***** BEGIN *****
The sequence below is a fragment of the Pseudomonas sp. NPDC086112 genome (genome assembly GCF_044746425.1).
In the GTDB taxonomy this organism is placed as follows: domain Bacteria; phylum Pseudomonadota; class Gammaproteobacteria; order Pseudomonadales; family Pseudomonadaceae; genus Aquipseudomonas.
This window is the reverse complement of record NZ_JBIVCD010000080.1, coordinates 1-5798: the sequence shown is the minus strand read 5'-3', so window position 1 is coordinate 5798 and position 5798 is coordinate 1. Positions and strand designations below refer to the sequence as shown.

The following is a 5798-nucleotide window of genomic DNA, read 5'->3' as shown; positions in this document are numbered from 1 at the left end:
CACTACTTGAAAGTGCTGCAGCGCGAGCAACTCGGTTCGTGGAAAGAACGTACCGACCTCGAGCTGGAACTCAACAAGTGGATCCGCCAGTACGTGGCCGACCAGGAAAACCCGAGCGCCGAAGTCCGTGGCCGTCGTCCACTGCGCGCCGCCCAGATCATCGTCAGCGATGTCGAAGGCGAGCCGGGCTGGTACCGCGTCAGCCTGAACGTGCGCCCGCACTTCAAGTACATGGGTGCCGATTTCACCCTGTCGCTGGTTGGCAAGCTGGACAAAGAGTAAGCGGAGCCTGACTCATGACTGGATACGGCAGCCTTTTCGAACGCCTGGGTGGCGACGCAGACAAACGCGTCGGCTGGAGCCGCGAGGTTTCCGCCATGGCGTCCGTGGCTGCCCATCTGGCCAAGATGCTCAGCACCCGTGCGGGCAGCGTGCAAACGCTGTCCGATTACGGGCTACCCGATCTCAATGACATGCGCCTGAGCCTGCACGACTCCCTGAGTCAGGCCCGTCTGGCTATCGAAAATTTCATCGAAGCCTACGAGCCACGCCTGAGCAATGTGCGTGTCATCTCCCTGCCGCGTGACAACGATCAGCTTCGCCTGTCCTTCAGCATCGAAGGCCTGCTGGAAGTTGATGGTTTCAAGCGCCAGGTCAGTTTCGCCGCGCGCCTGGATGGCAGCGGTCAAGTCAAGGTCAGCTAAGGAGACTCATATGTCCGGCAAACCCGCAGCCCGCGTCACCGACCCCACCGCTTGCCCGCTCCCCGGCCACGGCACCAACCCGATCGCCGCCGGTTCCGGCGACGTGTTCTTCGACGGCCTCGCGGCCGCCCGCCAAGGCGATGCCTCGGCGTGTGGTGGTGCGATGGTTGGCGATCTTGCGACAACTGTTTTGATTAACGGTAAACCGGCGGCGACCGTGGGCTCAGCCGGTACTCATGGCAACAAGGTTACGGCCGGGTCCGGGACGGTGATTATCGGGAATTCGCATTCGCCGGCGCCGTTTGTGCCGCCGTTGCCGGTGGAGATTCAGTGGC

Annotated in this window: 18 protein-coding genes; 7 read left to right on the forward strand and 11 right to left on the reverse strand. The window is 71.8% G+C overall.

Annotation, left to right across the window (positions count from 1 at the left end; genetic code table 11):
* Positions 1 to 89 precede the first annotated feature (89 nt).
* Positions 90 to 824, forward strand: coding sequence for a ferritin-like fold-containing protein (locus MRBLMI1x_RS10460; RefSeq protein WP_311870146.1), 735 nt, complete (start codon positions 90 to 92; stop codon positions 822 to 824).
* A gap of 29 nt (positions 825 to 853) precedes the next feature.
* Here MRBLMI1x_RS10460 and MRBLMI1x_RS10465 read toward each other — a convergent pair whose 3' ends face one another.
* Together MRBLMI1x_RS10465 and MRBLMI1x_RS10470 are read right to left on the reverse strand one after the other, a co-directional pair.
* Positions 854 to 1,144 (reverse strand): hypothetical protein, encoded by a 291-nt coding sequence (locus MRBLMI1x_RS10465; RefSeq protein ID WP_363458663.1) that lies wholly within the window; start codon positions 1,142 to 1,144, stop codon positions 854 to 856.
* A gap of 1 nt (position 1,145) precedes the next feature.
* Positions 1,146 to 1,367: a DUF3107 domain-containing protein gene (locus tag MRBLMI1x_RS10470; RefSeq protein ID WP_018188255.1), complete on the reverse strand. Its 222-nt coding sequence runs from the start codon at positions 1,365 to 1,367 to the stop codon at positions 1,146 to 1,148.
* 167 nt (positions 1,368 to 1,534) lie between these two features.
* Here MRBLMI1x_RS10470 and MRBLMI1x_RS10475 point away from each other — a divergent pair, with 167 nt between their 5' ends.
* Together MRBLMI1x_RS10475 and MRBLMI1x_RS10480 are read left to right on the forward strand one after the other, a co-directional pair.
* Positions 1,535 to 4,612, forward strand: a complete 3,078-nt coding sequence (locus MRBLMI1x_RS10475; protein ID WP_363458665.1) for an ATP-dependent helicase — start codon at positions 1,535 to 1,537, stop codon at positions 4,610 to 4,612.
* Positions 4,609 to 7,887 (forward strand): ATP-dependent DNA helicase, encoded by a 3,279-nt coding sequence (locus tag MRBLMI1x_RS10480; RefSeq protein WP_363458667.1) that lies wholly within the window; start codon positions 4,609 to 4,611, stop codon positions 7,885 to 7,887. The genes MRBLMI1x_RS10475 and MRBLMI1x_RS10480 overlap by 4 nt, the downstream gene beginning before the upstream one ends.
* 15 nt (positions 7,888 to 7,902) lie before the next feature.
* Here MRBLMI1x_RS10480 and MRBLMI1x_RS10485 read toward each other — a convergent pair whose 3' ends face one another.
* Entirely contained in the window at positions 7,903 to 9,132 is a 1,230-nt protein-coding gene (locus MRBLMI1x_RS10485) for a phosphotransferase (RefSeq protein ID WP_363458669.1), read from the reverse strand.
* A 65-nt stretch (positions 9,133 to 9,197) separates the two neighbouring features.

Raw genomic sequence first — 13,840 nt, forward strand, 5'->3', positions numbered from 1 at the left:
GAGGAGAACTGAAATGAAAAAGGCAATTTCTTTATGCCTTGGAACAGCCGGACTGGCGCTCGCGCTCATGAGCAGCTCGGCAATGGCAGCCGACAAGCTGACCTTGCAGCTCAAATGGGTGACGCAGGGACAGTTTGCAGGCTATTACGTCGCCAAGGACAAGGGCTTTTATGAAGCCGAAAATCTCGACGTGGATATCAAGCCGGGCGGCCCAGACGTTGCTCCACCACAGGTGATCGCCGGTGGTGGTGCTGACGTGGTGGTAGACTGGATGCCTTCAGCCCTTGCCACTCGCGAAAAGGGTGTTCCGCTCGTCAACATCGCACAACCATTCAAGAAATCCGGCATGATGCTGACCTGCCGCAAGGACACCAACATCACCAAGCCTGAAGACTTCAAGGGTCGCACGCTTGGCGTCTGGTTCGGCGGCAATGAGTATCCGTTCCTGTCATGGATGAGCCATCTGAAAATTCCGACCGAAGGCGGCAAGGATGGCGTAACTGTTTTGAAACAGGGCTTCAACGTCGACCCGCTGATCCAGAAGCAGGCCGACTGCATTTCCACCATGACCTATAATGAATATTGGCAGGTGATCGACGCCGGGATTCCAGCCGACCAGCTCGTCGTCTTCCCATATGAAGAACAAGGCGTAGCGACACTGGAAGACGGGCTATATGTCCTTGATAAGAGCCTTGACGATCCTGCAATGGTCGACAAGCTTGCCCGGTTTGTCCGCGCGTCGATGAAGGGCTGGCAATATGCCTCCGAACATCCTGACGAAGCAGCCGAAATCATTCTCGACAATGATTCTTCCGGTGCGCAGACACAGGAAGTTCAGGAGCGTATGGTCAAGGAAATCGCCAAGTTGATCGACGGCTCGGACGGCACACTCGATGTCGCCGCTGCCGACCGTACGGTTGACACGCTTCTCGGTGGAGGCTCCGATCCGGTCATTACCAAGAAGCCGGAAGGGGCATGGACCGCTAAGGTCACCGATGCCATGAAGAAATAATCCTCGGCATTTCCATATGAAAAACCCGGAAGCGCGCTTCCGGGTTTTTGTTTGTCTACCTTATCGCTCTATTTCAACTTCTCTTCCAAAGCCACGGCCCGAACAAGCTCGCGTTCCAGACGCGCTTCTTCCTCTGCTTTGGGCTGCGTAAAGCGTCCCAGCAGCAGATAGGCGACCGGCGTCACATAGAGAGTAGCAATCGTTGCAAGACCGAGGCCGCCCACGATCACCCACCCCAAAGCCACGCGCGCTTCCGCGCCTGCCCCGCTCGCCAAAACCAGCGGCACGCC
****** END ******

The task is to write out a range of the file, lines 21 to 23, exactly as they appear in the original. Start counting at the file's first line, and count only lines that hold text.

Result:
* 15 nt (positions 7,888 to 7,902) lie before the next feature.
* Here MRBLMI1x_RS10480 and MRBLMI1x_RS10485 read toward each other — a convergent pair whose 3' ends face one another.
* Entirely contained in the window at positions 7,903 to 9,132 is a 1,230-nt protein-coding gene (locus MRBLMI1x_RS10485) for a phosphotransferase (RefSeq protein ID WP_363458669.1), read from the reverse strand.